The Death of the Car Guy?
Car guys – I mean, literally, "guys who love and own cars" – are an ever-shrinking breed. We used to be everywhere. Now we barely register. I have an idea why: I was born in 1968. From the age of about five, right on through to this morning, all I've thought about was cars. (Note: I was thinking about girls a lot between the ages of 12 and this morning, too, but not as much as cars).
What influenced me most was the fact that every television series I watched had a star, and the star drove some cool automobile. Sometimes it was obvious (see: Dukes of Hazzard), sometimes it was subliminal (Jim Rockford’s brown Firebird Esprit, for example, was fairly pedestrian circa 1977). Yet, I remember those cars almost 40 years later, as if the show was just on yesterday.
Look at what I watched– just on television– between the ages of five and the time I got my learner’s permit: Starsky & Hutch, Get Smart, The Saint, The Beverly Hillbillies, The Andy Griffith Show, The Munsters, Batman, The Monkees, Simon & Simon, The Dukes of Hazzard (and its short-lived spinoff, Enos), 77 Sunset Strip, The A-Team, Magnum, PI, Hardcastle & McCormick, Matt Houston and The Fall Guy.
Cartoons like The Flintstones, Scooby Doo, Speed Racer, Speed Buggy and Devlin had automotive themes. Every kid I went to school with watched Evel Knievel try to jump Snake River Canyon.
Even Mike Brady drove interesting cars, for crying out loud. Because shows like the Brady Bunch had major plots that involved automobiles. For example:
Episode 31: Greg wants money to buy a new car so Mike hires him as an office assistant at Mike's architectural firm.
Episode 53: Greg learns the principle of Caveat Emptor when he gets his driver's license and buys his first car, a 1956 Chevrolet Bel Air convertible.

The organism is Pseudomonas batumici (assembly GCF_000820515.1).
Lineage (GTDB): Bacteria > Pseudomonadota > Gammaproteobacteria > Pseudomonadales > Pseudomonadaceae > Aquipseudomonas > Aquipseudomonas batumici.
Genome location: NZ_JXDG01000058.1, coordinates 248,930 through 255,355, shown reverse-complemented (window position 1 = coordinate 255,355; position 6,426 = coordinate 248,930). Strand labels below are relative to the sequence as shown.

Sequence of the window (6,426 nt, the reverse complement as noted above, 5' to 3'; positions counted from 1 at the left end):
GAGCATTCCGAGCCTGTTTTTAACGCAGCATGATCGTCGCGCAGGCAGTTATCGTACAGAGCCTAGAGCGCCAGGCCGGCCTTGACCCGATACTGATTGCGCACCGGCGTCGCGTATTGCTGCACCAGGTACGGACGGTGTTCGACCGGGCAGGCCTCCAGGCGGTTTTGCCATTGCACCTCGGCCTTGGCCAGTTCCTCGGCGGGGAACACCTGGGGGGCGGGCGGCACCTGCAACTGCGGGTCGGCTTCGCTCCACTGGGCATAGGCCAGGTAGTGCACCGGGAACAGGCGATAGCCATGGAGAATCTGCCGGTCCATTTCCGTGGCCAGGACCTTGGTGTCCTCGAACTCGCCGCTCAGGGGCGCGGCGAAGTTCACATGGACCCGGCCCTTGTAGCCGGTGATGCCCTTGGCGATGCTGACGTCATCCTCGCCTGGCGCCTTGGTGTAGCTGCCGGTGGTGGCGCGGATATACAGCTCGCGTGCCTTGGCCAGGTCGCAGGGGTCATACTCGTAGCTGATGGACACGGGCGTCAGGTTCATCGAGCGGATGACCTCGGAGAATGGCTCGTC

Episode 87: Mike prohibits Greg from driving the family car for a week after Bobby describes his near-accident on the freeway.
Episode 110: After a nervous non-start at her first driver's examination, Marcia gets her license on her second try, and is soon engaged in a debate with Greg over which gender has the better driving abilities.
You get the picture. Cars were major themes in a teenager's life at that time.
Today, my daughter watches the Disney Channel and Nick, full of the same type of kid-centered programming I watched when I was younger. None of the shows she watches even have driving as a subplot. All of the people in it live with their parents, well into their 20s.
If you're a kid who's interested in cars, you need to work to get your fix, because they're not a regular part of what you see every day.
The other thing we’ve got going against us is money, and it’s playing a major part in why ordinary car guys are dying.
Back in the 1960s and 1970s, I knew an awful lot of people who had very cool cars. They weren’t wealthy. They weren’t MBAs or surgeons; not in Wilmington, Massachusetts. They had regular, blue-collar jobs at the plastic cup factory, but they drove 1978 Pontiac Trans Ams, 1968 Dodge Chargers. When my much older cousin was driving his MGB and later, his 240Z, he was selling cameras at Mammoth Mart.
I thought about this while researching a story on barn finds. One of the coolest barn finds I ever came across was Peter Markowski’s Fontana-bodied 212 Barchetta, that David Traver Adolphus and I went to see when we worked at Hemmings Motor News. I was thinking about that, doing some research on the owner that Markowski purchased the car from.